CALOR Trial: Adjuvant Chemotherapy for Isolated Locoregional Recurrence of Breast Cancer
Posted: Friday, May 4, 2018
Patients with estrogen receptor (ER)-negative—but not ER-positive—isolated locoregional recurrence of breast cancer seem to benefit from chemotherapy after local therapy, according to the final analysis of the phase III CALOR trial. Published in the Journal of Clinical Oncology, the study was conducted by Irene L. Wapnir, MD, of Stanford University Medical Center, and colleagues.
“The CALOR trial indicates that at present, [chemotherapy] offers the best prospect of prolonged [disease-free survival] in patients with ER-negative first [isolated locoregional recurrence], whereas adding [chemotherapy] to endocrine therapy seems to offer no benefit to patients with ER-positive [isolated locoregional recurrence],” the authors concluded.
The 162 patients (58 with ER-negative and 104 with ER-positive isolated locoregional recurrence) enrolled in the trial from August 2003 to January 2010. They were randomly assigned to receive chemotherapy or no chemotherapy. A previous report at a median follow-up of 5 years showed a significant benefit of chemotherapy for patients with ER-negative isolated locoregional recurrence, but more data were needed on its effect for patients with ER-positive isolated locoregional recurrence.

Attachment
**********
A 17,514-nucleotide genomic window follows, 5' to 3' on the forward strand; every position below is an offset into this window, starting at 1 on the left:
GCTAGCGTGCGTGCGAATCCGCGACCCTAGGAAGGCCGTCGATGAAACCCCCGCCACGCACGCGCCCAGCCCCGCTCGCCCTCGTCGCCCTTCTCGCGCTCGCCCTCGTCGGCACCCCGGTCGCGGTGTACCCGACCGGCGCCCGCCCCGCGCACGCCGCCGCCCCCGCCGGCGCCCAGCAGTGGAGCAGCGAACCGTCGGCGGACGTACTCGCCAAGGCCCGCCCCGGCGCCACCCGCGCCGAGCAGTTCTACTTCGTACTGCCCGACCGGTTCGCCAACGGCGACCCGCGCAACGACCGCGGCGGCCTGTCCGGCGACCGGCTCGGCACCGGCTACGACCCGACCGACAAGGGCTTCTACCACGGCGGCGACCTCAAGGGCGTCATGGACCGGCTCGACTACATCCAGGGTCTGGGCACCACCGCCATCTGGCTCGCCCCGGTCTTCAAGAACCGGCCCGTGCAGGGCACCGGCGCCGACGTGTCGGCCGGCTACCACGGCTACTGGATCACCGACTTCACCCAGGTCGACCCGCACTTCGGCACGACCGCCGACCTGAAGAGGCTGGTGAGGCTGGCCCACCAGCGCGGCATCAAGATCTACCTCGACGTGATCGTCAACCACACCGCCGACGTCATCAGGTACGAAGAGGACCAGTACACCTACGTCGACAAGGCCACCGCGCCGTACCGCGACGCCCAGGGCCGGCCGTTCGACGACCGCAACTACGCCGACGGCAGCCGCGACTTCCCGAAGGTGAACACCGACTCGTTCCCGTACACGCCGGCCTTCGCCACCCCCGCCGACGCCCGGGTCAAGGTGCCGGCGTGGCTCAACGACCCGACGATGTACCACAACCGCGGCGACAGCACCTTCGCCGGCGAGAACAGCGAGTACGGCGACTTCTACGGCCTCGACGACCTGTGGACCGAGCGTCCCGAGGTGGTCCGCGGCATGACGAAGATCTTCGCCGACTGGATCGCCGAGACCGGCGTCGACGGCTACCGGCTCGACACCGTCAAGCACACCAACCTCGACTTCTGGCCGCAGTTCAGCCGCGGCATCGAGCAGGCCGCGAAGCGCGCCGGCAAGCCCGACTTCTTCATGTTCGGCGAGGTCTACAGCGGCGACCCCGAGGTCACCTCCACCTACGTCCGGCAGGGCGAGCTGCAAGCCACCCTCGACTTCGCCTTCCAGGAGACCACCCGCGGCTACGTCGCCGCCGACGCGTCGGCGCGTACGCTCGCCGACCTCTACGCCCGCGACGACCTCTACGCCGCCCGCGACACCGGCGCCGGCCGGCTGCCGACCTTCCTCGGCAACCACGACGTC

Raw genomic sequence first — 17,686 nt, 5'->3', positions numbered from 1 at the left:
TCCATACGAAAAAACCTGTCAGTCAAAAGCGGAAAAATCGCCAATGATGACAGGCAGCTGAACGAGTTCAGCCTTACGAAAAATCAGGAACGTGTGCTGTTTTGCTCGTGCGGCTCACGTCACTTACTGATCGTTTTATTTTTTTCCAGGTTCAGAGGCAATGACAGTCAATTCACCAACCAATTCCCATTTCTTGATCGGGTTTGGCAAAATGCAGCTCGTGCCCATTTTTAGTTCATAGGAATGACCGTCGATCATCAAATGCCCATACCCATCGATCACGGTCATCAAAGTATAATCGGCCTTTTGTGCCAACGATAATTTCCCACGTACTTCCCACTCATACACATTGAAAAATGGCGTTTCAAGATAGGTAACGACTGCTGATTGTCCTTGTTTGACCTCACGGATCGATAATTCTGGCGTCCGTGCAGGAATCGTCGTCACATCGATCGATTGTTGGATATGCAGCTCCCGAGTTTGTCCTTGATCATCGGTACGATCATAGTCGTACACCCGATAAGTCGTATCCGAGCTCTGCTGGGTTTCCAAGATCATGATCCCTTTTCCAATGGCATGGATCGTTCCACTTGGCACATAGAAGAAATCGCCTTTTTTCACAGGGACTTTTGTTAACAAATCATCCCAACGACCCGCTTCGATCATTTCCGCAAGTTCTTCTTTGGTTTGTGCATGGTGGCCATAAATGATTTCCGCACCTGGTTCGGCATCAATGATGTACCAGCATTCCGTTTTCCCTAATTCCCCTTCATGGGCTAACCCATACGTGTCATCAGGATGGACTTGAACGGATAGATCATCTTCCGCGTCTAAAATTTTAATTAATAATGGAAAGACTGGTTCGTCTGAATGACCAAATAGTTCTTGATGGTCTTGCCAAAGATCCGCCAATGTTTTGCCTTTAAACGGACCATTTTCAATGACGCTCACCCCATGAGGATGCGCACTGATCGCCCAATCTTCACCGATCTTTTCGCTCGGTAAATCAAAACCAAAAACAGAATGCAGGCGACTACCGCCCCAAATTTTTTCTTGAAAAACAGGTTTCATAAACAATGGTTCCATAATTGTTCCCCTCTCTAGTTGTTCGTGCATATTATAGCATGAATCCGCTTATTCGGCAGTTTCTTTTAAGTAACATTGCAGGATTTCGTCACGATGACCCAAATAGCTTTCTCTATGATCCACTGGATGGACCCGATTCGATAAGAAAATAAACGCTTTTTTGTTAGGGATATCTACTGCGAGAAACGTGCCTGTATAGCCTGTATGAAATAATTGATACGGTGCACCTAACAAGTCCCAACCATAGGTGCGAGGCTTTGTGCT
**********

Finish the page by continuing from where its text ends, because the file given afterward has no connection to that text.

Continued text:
At a median follow-up of 9 years, the final phase of the CALOR trial found that although chemotherapy was associated with a significant benefit among patients with ER-negative isolated locoregional recurrence, it did not have the same effect among patients with ER-positive isolated locoregional recurrence. The 10-year disease-free survival rate for the group receiving chemotherapy and the group that did not was a respective 70% and 34% for ER-negative patients, versus 50% and 59% for ER-positive patients.